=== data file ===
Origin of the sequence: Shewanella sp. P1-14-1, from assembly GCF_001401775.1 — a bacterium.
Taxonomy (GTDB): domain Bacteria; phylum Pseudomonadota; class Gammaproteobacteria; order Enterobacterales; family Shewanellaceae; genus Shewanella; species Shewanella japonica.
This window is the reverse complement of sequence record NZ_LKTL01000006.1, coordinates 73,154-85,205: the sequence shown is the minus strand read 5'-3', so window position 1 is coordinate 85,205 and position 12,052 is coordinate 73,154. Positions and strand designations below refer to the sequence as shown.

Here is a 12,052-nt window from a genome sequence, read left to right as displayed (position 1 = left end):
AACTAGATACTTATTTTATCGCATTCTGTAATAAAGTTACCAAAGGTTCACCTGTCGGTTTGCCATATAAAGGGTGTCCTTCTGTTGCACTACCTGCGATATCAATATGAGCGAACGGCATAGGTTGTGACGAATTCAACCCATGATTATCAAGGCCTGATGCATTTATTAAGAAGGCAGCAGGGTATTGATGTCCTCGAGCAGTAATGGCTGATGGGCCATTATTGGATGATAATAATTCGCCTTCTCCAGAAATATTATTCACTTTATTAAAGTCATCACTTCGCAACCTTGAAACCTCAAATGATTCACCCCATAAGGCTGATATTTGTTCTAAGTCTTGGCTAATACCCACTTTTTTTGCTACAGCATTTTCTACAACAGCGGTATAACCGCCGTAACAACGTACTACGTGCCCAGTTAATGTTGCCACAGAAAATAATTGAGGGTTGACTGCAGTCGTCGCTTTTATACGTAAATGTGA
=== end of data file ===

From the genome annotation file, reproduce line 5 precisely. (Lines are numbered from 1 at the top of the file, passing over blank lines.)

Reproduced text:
AACTAGATACTTATTTTATCGCATTCTGTAATAAAGTTACCAAAGGTTCACCTGTCGGTTTGCCATATAAAGGGTGTCCTTCTGTTGCACTACCTGCGATATCAATATGAGCGAACGGCATAGGTTGTGACGAATTCAACCCATGATTATCAAGGCCTGATGCATTTATTAAGAAGGCAGCAGGGTATTGATGTCCTCGAGCAGTAATGGCTGATGGGCCATTATTGGATGATAATAATTCGCCTTCTCCAGAAATATTATTCACTTTATTAAAGTCATCACTTCGCAACCTTGAAACCTCAAATGATTCACCCCATAAGGCTGATATTTGTTCTAAGTCTTGGCTAATACCCACTTTTTTTGCTACAGCATTTTCTACAACAGCGGTATAACCGCCGTAACAACGTACTACGTGCCCAGTTAATGTTGCCACAGAAAATAATTGAGGGTTGACTGCAGTCGTCGCTTTTATACGTAAATGTGA